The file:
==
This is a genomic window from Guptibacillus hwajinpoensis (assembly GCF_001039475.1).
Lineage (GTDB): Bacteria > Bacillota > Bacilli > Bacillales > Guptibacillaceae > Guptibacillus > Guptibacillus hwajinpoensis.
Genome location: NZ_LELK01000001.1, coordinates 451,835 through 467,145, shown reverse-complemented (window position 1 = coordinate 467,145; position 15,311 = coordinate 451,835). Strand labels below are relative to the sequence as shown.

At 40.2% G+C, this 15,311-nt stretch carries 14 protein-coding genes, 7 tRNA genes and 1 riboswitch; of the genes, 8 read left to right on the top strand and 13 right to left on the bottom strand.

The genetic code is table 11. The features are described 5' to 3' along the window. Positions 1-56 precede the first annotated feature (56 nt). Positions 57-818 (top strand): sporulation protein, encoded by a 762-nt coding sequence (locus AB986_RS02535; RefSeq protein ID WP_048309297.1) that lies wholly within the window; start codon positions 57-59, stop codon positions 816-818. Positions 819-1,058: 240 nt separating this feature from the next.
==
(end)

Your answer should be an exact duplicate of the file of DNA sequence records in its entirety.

This is a genomic window from Guptibacillus hwajinpoensis (assembly GCF_001039475.1).
Lineage (GTDB): Bacteria > Bacillota > Bacilli > Bacillales > Guptibacillaceae > Guptibacillus > Guptibacillus hwajinpoensis.
Genome location: NZ_LELK01000001.1, coordinates 451,835 through 467,145, shown reverse-complemented (window position 1 = coordinate 467,145; position 15,311 = coordinate 451,835). Strand labels below are relative to the sequence as shown.

At 40.2% G+C, this 15,311-nt stretch carries 14 protein-coding genes, 7 tRNA genes and 1 riboswitch; of the genes, 8 read left to right on the top strand and 13 right to left on the bottom strand.

The genetic code is table 11. The features are described 5' to 3' along the window. Positions 1-56 precede the first annotated feature (56 nt). Positions 57-818 (top strand): sporulation protein, encoded by a 762-nt coding sequence (locus AB986_RS02535; RefSeq protein ID WP_048309297.1) that lies wholly within the window; start codon positions 57-59, stop codon positions 816-818. Positions 819-1,058: 240 nt separating this feature from the next.